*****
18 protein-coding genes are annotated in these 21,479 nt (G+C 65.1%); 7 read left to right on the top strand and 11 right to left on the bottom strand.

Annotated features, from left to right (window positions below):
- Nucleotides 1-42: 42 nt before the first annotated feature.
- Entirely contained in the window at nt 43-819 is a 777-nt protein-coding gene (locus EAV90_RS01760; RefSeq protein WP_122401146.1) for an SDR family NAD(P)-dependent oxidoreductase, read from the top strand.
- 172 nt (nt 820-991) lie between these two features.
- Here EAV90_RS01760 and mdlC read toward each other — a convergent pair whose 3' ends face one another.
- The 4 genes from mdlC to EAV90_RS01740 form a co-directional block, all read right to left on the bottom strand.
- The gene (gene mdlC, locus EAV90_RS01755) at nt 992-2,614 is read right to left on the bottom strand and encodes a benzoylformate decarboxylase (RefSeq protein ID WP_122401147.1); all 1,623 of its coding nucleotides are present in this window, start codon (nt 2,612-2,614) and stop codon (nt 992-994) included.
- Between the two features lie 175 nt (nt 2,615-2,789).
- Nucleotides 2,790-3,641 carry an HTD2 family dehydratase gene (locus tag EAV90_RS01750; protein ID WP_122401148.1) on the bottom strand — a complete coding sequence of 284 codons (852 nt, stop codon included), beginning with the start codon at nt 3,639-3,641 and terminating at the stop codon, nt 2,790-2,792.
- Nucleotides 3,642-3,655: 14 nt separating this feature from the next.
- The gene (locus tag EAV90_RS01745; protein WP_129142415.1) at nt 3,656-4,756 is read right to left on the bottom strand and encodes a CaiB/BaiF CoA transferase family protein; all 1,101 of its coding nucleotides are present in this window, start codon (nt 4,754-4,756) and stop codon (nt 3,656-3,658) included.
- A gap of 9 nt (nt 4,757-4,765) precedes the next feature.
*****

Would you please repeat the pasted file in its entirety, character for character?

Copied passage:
18 protein-coding genes are annotated in these 21,479 nt (G+C 65.1%); 7 read left to right on the top strand and 11 right to left on the bottom strand.

Annotated features, from left to right (window positions below):
- Nucleotides 1-42: 42 nt before the first annotated feature.
- Entirely contained in the window at nt 43-819 is a 777-nt protein-coding gene (locus EAV90_RS01760; RefSeq protein WP_122401146.1) for an SDR family NAD(P)-dependent oxidoreductase, read from the top strand.
- 172 nt (nt 820-991) lie between these two features.
- Here EAV90_RS01760 and mdlC read toward each other — a convergent pair whose 3' ends face one another.
- The 4 genes from mdlC to EAV90_RS01740 form a co-directional block, all read right to left on the bottom strand.
- The gene (gene mdlC, locus EAV90_RS01755) at nt 992-2,614 is read right to left on the bottom strand and encodes a benzoylformate decarboxylase (RefSeq protein ID WP_122401147.1); all 1,623 of its coding nucleotides are present in this window, start codon (nt 2,612-2,614) and stop codon (nt 992-994) included.
- Between the two features lie 175 nt (nt 2,615-2,789).
- Nucleotides 2,790-3,641 carry an HTD2 family dehydratase gene (locus tag EAV90_RS01750; protein ID WP_122401148.1) on the bottom strand — a complete coding sequence of 284 codons (852 nt, stop codon included), beginning with the start codon at nt 3,639-3,641 and terminating at the stop codon, nt 2,790-2,792.
- Nucleotides 3,642-3,655: 14 nt separating this feature from the next.
- The gene (locus tag EAV90_RS01745; protein WP_129142415.1) at nt 3,656-4,756 is read right to left on the bottom strand and encodes a CaiB/BaiF CoA transferase family protein; all 1,101 of its coding nucleotides are present in this window, start codon (nt 4,754-4,756) and stop codon (nt 3,656-3,658) included.
- A gap of 9 nt (nt 4,757-4,765) precedes the next feature.